How to benefit from prospects who DON’T become clients

Imagine tracing a line along the path that someone takes in becoming your client. You might think of it as your sales funnel but let’s just simplify it into a single line that is easy to trace.

It starts with them having never heard of you before…

It follows them along a path as they learn about who you are and what you do…

It reaches a point where the prospect decides to become your client…

And then the line continues for as long as your client/professional relationship continues.

There is one big decision point in the relationship (noted by the star) when they decide to become your client for the first time.

But there are many more decision points along the way. These are moments in your developing relationship in which the prospect chooses to continue listening to you.

(As financial or real estate professionals, we don’t always know when these moments are, but they might be times in the relationship when the prospect meets us for the first time or visits our website or picks up the phone to call us or even hears from a competitor). I’ve drawn them below as red dots…

What we’ve drawn so far is the preferred path – only for the scenario when the prospect continues listening to the professional through the burgeoning relationship and then agrees to become a client.

But we both know that every prospect DOESN’T say “yes”. Some prospects say “Yes” but don’t mean “Yes, let’s work together right now”. In fact, there are many times when prospects choose to leave this path and go in a different direction – maybe they decide to find another professional to sell them insurance or maybe they decide to list their home themselves.

This can be frustrating for a financial or real estate professional to hear – you work so hard and want to help everyone but some prospects don’t have a reciprocal enthusiasm for you. It’s easy to despair when you call up a prospect who you THOUGHT was going to become a client only to hear them tell you that they decided to work with someone else or do it themselves.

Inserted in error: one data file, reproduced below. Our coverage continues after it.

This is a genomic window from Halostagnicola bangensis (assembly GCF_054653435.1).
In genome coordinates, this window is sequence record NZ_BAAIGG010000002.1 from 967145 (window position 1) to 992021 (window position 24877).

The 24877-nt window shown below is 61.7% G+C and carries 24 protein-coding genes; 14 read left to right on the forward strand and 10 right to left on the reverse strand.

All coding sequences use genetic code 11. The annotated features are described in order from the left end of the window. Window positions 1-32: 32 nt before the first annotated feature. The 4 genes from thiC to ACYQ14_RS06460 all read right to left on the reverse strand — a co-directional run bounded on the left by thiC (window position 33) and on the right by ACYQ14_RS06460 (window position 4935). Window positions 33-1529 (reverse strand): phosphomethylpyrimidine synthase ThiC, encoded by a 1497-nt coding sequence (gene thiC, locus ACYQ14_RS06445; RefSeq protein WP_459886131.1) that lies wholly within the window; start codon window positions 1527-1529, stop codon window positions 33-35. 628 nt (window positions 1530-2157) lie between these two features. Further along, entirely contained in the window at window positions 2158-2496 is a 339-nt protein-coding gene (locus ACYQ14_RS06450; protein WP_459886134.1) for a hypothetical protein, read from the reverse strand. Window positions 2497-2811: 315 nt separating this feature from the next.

But don’t despair. All is not lost. When you hear about your prospects diverging from the preferred path, take note of when they leave and why. Ask if there was something you could have done differently that might have convinced them to stay. (Note: You’re not necessarily offering to do whatever it is they say, but you know for next time.)
If you hear a lot of people giving the same reasons for leaving, you know it might be time to revisit how you sell your services.

Don’t just assume that it was because of a price issue or that a competitor swooped in on the right day when your prospect was in a good mood. There are other reasons that might drive someone away:

  • Perhaps there isn’t enough alignment between what you say in person and what is expressed on your website.
  • Perhaps they have doubts about your level of expertise.
  • Perhaps you haven’t yet described (in a way they understand) all of the value that you can provide them.
  • Perhaps you haven’t hit on the pickaxe factor.
  • Perhaps they are going through your sales funnel at a different speed than you think they are (so the messages they are hearing do not match what they are ready to hear).

When someone diverges from the preferred path of becoming a client, find out why and grow from what you learn. You’ll end up with a sales funnel that gets increasingly effective… and ultimately you’ll end up with a stronger business.

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